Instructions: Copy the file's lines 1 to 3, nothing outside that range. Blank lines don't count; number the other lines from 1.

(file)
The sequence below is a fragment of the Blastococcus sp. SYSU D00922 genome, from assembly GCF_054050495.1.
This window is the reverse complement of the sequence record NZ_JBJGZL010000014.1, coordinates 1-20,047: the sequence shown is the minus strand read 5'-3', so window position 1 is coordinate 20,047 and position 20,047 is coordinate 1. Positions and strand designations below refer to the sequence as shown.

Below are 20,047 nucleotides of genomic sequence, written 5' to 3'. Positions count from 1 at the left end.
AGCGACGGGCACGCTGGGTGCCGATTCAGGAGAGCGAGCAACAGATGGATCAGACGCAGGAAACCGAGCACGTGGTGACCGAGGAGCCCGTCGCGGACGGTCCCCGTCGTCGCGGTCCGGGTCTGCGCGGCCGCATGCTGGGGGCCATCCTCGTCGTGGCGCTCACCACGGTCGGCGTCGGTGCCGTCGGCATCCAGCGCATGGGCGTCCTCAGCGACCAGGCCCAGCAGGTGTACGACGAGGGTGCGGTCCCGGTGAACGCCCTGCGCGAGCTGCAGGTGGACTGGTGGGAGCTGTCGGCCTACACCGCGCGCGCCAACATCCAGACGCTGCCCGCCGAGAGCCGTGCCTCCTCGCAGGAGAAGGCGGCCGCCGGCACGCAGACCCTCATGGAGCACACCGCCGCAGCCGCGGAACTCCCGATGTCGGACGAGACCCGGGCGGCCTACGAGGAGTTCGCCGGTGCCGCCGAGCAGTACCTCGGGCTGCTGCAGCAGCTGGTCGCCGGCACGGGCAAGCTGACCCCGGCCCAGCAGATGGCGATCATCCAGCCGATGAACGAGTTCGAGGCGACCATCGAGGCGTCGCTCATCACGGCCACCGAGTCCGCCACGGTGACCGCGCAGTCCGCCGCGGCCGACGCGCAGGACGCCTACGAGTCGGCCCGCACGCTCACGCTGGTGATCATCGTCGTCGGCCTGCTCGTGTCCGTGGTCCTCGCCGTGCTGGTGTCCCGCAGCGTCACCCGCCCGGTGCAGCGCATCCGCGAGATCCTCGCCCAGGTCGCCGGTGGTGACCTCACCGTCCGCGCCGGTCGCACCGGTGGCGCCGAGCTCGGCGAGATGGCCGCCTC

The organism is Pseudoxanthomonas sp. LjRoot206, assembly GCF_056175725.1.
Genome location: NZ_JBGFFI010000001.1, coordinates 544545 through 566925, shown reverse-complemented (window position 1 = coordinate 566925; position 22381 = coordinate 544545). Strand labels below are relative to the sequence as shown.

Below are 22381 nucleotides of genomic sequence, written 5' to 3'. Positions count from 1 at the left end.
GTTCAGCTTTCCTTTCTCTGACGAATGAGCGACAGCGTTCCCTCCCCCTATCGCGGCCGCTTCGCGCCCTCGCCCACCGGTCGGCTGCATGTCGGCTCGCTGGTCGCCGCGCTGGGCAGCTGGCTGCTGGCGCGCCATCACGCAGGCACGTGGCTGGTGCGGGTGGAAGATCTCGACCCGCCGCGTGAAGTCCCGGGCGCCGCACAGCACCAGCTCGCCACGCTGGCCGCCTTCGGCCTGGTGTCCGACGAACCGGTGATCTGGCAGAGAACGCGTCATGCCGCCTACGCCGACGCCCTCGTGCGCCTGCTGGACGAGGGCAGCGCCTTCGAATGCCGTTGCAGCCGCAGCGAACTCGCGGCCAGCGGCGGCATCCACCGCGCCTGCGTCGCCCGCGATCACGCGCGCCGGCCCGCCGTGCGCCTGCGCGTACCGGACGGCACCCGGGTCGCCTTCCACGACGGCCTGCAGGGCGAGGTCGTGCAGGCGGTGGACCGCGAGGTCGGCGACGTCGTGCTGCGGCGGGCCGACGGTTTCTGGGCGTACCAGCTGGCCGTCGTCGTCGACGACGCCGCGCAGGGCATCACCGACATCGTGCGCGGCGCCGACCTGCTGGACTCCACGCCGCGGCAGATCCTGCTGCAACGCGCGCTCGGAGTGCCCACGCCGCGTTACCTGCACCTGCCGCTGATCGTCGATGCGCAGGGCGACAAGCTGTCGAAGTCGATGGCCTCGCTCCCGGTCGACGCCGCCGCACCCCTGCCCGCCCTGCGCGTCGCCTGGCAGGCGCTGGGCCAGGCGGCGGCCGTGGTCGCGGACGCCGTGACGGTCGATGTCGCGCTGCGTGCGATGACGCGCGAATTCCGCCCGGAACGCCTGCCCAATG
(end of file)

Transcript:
The sequence below is a fragment of the Blastococcus sp. SYSU D00922 genome, from assembly GCF_054050495.1.
This window is the reverse complement of the sequence record NZ_JBJGZL010000014.1, coordinates 1-20,047: the sequence shown is the minus strand read 5'-3', so window position 1 is coordinate 20,047 and position 20,047 is coordinate 1. Positions and strand designations below refer to the sequence as shown.

Below are 20,047 nucleotides of genomic sequence, written 5' to 3'. Positions count from 1 at the left end.